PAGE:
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Identity

Who da man
Disadvantages of having an Iranian name in America

 

March 7, 2006
iranian.com

When I was born in Abadan, southwestern Iran. My parents proudly named me Houman. They picked this beautiful name out of thousands and I will always be thankful that my name is not something more complicated. My cousin Farbod after being tormented for years in elementary school changed his name to Peter so he didn't have to deal with spelling and pronunciation of it.

But in 1973 Iran, my parents never imagined that in the future they would immigrate to the United States. Or my dad who is named Mohammad would have come up with a cool nick name back then. Calling himself Mo or Mike just to get the traction going; I could just see him pulling into the driveway of NIOC and asking the guard to call him Mo from now on.

What is wrong with the name Houman? Absolutely nothing. It means friendly (according to some) and I can't be happier with that meaning. Certainly beats having my name mean the avenger or blood thirsty killer or even worse - a man with no sense of humor. Yes, humor, understanding and tolerance are the three important part of having an Iranian name in America and anywhere outside of Iran.

So what could possibly go wrong with the name Houman? In the first place the main issue is how do you spell it? Houman or Hooman? And what difference could a 'u' instead of an 'o' make? I'll tell you. In California where I reside there is a large population of Asian community. Suddenly Houman is pronounced Howman. Not by just Asians themselves but by all races since they didn't want to offend anyone.

Next issue arose when some stoner decided to create a cartoon character and name it "He-Man". I tried to ignore this meddlesome character but his popularity rose to great levels. My lowest moment may have been on a family vacation to Switzerland to visit my mom's family. My mom's cousin had a friend who had three children in my age group.

After weeks of only playing with my brother; he and I were both ecstatic to have new playmates. Unfortunately they did not speak Farsi and my German was limited to "Akhton" which I had heard from various WWII movies. So their parents decided to help us form a relationship and introduced me as Houman. The next thing I knew these three bratty kids started running in a circle around me yelling "He-Man; He-Man" and laughing. They said some stuff in German however I was in no mood to find out what they said.

Yes that overly muscled comic He-Man who battles Skeletor caused me quite a bit of grief and it continued during my Jr. High years of attendance in San Jose. I did hear it all. Where is my sword they would ask or you let Skeletor get away again or where is my little companion. I didn't think it could get worse. But it did.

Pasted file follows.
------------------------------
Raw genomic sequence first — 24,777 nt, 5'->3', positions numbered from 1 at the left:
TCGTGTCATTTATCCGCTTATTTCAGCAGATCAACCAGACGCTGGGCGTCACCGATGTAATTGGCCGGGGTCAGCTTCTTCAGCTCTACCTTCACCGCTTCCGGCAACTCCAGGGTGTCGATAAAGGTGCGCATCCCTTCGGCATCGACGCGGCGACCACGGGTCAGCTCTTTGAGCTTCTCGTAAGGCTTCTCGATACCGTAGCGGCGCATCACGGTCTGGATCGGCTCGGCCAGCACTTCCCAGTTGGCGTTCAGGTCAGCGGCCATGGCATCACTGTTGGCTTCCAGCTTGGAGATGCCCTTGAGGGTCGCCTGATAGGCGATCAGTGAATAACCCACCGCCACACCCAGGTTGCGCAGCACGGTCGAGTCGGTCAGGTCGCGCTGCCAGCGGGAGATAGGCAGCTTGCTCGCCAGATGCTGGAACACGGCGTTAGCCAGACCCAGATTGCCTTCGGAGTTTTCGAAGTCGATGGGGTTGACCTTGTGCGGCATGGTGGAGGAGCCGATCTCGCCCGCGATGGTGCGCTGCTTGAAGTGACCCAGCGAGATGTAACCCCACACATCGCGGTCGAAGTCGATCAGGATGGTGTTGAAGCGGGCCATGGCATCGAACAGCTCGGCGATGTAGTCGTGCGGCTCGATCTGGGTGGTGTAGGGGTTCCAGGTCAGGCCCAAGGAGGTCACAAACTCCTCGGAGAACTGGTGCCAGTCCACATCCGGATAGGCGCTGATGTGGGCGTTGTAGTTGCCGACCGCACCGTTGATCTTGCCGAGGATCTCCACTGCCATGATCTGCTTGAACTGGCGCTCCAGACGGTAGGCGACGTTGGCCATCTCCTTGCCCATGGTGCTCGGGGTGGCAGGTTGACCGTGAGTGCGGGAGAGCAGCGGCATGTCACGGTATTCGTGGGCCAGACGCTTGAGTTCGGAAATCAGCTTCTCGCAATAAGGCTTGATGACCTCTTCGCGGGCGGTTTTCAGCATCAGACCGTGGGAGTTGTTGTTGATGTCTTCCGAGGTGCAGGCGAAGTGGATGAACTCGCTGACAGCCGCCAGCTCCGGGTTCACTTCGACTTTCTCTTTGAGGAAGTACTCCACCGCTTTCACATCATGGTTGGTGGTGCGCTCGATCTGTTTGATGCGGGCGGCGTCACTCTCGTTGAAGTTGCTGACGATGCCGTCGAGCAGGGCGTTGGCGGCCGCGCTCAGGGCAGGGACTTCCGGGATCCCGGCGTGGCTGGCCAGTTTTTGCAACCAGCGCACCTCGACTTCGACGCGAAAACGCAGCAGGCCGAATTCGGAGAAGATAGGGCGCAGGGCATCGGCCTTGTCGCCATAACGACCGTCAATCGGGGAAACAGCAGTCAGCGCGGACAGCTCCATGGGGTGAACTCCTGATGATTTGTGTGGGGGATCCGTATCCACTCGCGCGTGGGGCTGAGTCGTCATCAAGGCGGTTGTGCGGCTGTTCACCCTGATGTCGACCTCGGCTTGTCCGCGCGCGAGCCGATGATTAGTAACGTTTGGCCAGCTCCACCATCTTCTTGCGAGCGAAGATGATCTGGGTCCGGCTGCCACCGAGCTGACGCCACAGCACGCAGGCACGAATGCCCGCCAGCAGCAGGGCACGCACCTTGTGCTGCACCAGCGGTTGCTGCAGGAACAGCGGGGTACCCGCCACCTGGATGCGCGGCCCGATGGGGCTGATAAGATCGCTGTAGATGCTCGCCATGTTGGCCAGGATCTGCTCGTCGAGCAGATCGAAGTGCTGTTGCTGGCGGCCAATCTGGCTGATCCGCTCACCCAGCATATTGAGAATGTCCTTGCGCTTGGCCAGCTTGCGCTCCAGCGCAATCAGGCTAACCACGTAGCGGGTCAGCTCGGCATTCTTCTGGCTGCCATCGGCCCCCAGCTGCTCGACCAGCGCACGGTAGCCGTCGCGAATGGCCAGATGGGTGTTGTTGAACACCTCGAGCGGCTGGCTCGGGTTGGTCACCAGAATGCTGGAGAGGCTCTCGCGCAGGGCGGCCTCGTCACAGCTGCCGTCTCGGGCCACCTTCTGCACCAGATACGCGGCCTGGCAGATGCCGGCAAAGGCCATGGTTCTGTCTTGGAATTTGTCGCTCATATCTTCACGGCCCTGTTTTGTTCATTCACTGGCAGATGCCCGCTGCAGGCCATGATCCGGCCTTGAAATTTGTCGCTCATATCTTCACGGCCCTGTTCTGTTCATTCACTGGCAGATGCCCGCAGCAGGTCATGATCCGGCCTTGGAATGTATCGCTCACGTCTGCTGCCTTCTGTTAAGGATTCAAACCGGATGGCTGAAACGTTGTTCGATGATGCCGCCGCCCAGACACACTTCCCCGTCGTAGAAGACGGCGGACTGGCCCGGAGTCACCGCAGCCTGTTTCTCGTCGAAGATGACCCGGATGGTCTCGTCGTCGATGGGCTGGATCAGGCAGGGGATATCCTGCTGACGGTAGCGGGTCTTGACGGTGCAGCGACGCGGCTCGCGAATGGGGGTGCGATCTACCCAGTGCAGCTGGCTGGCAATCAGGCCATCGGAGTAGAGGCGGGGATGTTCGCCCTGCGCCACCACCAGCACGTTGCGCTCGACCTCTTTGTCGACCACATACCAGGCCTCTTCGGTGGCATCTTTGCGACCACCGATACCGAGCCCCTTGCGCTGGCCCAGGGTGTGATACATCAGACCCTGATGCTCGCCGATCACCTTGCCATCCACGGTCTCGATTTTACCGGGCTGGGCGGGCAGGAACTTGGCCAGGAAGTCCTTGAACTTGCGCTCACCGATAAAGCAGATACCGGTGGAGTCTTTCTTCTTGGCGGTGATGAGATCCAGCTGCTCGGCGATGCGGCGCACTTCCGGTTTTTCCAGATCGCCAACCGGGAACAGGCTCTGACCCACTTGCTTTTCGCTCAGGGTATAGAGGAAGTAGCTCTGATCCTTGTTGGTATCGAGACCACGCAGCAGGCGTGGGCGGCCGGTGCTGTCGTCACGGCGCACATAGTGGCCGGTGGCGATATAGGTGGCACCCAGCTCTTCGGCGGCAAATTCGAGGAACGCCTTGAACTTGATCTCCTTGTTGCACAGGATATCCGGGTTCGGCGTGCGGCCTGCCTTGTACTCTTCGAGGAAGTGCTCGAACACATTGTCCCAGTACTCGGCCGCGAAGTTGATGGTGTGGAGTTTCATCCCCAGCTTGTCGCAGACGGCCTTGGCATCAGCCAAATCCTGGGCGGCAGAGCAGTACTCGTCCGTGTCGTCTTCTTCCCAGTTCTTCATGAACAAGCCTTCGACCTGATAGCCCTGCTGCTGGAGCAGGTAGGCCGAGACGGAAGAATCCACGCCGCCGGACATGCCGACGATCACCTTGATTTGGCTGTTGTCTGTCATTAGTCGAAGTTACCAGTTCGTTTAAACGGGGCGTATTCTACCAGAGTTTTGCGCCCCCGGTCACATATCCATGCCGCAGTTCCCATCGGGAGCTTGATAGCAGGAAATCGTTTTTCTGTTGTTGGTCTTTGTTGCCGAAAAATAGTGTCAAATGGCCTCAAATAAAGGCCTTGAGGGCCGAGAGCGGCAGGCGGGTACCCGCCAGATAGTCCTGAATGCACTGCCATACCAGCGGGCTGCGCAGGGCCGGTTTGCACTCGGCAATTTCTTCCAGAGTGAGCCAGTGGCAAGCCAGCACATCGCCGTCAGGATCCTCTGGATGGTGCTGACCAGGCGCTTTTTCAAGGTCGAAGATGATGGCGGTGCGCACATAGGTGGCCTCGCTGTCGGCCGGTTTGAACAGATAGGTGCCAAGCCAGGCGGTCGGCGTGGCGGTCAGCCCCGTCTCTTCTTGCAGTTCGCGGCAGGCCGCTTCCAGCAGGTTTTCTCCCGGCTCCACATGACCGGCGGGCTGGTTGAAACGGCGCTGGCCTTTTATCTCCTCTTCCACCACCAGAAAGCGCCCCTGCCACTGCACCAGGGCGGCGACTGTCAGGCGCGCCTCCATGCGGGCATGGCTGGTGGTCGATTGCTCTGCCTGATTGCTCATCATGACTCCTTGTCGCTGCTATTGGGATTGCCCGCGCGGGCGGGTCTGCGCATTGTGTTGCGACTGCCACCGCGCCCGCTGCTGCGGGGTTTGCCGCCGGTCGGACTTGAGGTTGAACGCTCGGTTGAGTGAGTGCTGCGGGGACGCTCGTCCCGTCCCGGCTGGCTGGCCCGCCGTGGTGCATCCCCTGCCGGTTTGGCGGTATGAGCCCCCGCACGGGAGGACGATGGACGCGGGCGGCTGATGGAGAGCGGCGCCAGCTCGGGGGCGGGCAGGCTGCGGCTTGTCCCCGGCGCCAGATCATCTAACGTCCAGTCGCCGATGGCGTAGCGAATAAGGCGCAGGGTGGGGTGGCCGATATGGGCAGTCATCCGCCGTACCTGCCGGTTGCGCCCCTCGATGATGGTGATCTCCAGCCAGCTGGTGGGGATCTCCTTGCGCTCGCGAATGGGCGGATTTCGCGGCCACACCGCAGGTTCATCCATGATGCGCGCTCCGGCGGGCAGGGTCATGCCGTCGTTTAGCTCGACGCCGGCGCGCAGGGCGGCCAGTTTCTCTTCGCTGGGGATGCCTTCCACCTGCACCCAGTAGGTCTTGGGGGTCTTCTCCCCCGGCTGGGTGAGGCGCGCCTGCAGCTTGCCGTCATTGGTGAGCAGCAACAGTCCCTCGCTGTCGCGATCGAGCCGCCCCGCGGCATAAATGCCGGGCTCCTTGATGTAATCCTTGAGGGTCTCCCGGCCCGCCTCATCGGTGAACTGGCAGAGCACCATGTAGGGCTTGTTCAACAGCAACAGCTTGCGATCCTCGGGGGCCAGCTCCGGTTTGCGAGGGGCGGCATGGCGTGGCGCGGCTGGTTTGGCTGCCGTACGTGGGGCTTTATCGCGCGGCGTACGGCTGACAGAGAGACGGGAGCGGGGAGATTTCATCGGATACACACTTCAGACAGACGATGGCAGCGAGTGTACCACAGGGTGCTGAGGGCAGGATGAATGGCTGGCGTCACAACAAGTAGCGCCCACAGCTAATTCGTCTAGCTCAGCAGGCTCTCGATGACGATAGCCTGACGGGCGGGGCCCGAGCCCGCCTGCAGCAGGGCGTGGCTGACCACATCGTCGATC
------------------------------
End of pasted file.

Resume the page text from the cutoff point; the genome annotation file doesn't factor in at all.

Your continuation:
They came out with the character She-Ra. Then all the incest jokes began. Luckily majority of my 8th grade was spent in ESL where other students had funnier names. Of course coming from Iran I had to stick with my fellow Iranian friends. And roll call was the best part for us. We had several female students named Anne. They got us into a lot of trouble.

My next set of problems occurred when it became cool to talk like a rapper. Suddenly all these middle class white kids thought themselves very clever if they use the slang of the rappers. My name became one of the first casualties. Houman became -- Who da man. Or for the slightly less clever kids -- Who's the man. And then my "special" classmates who could not calculate 2+2 without the use of a calculator transformed my name to "Human being". Luckily they were transferred to the slow class and I didn't have to deal with them. Unfortunately some of teachers thought this was funny and they would mimic their students.

The last straw was when a coworker of mine named Carolyn complained that most people mispronounce her name as Caroline. I am not sure if it was my look of disgust or the uncontrollable laugh that alerted her that I would not be the best person to complain to. At this stage of my life I had lowered my standards to answer anything remotely to Houman, Howman, Homan (Pronounce it is Hoeman) or my favorite; a moment of silence then looking up from list of names and looking for the ethnic looking person who could fit that name.

You think I had a tough time with my first name? Let me tell you that having a last name of Jazaeri is no picnic either. Especially since Al-Jazeera became a known name in the United States as a news channel.

To all my fellow Iranians living abroad, I feel your pain.

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